In this blog TPC Leadership founder Charles Brook discusses the need for better leadership development for emerging leaders. Even with our current disturbance to existing working practices, it’s essential to ensure emerging leaders are equipped to lead in the new working environments that are rapidly becoming established.
Every organisation plans for growth, but not everyone attains it.
Leadership development for emerging leaders is arguably the most pressing challenge facing organisations today. A report by Deloitte in 2019 revealed that 86% of companies believe the situation to be ‘urgent’ or important,’ yet only 14% claim to develop global leaders excellently. This is not something that we can easily overlook.
At first glance, with $40 billion invested annually (according to Boston Consulting Group), leadership training in the present moment can seem a bloated affair. But the flipside is seen in the financial results of those companies rated strongest on BCG’s 20 leadership and talent management capabilities – they increase their revenues 2.2 times and their profits 1.5 times faster than the companies rated weakest.
A new people strategy is critical
The expressions “to get the best out of someone” and “your hidden potential” imply that more lies within the person waiting to be released.” – John Whitmore
Here’s the thing. Employees say that developing their own leadership skills is the No.1 reason for staying with their organisation. Unless companies are willing to confront their approach to leadership development, their leaders will migrate elsewhere, searching for an opportunity to become something more.
Every seed wants to grow. Although defective seeds do exist, it is usually other conditions – the soil, the light, the space – that determine whether growth is stunted or explosive. When our people strategy is off kilter, our organisations will be hollowed out by the migration of frustrated leaders. More than that, we might struggle to attract anyone with the same level of potential. So how do we make sure our leaders can grow?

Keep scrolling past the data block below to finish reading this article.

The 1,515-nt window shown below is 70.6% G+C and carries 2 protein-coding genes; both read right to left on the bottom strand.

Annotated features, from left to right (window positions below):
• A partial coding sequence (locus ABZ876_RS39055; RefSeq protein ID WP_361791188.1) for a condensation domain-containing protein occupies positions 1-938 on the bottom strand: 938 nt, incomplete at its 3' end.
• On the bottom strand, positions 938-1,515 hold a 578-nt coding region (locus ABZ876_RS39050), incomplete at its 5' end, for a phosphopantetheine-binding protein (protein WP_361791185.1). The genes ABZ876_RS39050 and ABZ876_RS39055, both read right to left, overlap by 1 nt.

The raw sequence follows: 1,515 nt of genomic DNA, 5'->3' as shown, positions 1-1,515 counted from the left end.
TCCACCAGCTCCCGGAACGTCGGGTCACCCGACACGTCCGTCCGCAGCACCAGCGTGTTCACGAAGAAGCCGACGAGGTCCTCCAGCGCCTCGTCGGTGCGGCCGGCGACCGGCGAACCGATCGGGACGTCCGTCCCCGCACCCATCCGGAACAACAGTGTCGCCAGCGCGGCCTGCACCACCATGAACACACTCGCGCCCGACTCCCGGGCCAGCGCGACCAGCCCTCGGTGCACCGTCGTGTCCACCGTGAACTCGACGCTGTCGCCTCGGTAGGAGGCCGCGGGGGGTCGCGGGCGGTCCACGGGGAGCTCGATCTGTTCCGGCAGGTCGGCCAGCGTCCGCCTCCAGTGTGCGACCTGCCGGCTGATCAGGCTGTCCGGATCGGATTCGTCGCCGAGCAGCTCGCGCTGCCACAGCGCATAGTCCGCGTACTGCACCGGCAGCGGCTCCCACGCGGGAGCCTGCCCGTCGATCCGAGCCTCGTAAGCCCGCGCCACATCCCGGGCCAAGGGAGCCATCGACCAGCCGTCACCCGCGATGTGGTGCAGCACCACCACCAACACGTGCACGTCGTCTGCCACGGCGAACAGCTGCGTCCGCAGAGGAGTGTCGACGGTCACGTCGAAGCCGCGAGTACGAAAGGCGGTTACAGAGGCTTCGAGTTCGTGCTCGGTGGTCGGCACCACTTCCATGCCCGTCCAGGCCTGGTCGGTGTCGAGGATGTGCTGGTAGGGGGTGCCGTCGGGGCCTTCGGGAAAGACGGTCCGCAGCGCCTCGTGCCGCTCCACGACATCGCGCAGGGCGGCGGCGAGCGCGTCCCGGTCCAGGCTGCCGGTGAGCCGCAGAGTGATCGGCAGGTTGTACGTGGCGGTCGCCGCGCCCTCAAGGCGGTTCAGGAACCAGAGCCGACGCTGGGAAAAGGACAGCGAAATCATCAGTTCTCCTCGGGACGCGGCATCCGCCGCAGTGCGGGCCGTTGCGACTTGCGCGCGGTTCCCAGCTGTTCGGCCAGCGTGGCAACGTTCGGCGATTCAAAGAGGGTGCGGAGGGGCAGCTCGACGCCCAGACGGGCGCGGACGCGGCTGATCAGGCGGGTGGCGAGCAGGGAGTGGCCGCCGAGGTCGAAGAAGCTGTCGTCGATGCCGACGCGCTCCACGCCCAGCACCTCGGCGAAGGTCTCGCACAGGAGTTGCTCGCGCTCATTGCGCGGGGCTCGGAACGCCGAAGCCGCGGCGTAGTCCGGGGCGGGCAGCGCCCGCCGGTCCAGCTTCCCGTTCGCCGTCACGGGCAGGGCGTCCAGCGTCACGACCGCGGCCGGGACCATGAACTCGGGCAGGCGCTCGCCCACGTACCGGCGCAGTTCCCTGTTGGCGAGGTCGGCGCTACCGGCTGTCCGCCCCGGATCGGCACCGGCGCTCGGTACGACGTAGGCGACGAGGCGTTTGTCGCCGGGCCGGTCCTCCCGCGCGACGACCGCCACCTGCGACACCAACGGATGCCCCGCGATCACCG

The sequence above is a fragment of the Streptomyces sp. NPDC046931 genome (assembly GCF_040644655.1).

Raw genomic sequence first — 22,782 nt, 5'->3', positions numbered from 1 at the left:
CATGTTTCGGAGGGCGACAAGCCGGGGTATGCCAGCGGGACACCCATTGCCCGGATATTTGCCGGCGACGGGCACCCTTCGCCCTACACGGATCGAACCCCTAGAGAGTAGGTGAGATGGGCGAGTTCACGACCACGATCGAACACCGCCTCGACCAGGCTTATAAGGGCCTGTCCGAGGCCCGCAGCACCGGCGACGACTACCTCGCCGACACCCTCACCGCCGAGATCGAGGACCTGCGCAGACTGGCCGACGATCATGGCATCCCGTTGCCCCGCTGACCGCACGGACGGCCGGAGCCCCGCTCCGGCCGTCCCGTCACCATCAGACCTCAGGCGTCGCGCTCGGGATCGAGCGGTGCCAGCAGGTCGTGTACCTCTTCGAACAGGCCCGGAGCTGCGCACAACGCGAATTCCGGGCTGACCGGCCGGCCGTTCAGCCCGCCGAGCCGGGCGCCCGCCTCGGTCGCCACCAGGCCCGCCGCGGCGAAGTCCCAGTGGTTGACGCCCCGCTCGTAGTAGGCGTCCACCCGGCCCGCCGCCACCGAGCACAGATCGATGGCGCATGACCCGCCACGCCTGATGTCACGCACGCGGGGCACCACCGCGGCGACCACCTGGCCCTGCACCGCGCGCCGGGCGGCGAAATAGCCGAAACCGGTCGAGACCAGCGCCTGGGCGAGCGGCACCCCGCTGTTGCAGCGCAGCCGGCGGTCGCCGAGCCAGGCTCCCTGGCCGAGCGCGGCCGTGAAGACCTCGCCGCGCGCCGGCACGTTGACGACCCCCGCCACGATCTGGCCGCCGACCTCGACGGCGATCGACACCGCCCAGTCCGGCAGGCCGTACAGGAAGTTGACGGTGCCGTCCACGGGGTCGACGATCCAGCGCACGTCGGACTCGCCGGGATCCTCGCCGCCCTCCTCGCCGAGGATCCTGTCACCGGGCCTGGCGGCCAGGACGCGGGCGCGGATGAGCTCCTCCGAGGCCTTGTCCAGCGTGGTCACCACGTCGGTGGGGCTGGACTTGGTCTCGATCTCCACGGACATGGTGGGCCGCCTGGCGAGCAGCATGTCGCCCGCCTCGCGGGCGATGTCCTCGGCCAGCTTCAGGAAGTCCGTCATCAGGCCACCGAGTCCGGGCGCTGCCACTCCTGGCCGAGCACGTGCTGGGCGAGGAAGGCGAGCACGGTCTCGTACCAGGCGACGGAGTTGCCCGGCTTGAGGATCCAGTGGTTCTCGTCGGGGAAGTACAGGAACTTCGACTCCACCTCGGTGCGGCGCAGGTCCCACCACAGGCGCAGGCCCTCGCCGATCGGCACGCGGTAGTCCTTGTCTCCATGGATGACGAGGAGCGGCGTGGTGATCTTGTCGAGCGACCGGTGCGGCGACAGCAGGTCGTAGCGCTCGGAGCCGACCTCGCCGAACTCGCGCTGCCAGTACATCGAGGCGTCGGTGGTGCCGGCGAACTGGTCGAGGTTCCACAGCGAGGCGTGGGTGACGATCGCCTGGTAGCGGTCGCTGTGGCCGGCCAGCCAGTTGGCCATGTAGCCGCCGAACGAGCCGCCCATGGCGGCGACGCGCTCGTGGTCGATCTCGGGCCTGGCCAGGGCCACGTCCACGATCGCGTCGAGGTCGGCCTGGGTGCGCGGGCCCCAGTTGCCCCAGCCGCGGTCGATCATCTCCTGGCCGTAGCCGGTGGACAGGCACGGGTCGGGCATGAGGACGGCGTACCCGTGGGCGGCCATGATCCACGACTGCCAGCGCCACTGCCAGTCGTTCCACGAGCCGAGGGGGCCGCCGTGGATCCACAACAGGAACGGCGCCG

Looking beyond traditional leadership skills
“Organisations have grown skilled at developing individual leader competencies, but have mostly ignored the challenge of transforming their leader’s mind-set from one level to the next. ”– John McGuire and Gary Rhodes. Transforming Your Leadership Culture, The Centre for Creative Leadership
When we think of developing leadership skills, what are we imagining? Does our mind jump to management techniques and theory? Or persuading people to be more like a particular personality type? What does real growth actually look like?
If the growth of our organisations is to be secured, we need leaders who are ready and willing to upgrade their way of thinking. For their emotional intelligence to be increased at the same time as their understanding of key principles. We cannot simply add more knowledge on top of existing knowledge. Otherwise nothing will truly ever really shift.
It is this deeper, emotional level of development that creates in leaders the capacity for creative risk-taking, powerful communication and the ability to thrive under pressure.. As John McGuire and Gary Rhodes explain, “Today’s horizontal development within a mind-set must give way to the vertical development of bigger minds.” To get an idea of the kind of leadership coaches that can achieve this, check our 15 signs a coach can deliver what they claim.
Creating room for the exponential
Managers tend to be too risk averse: they focus on the costs of investing in bad ideas rather than the benefits of piloting good ones.’ – Adam Grant, organisational psychologist. Originals
Although you can predict the effect leadership development will have on an individual, you can never truly estimate the impact it will have on the organisation. Ultimately, the greatest organisations to date have been formed because of the quality of the people within them – it is the people who determine the strategy, develop ideas and solve problems daily: The best ideas can come from anywhere.
If we are content to trundle along, expecting the next five years to be much like the last, then maybe we can afford to keep on keeping on. But if we desire to grow, if we long to make a real impact in the world, we have to invest in the leaders and emerging leaders within our organisations.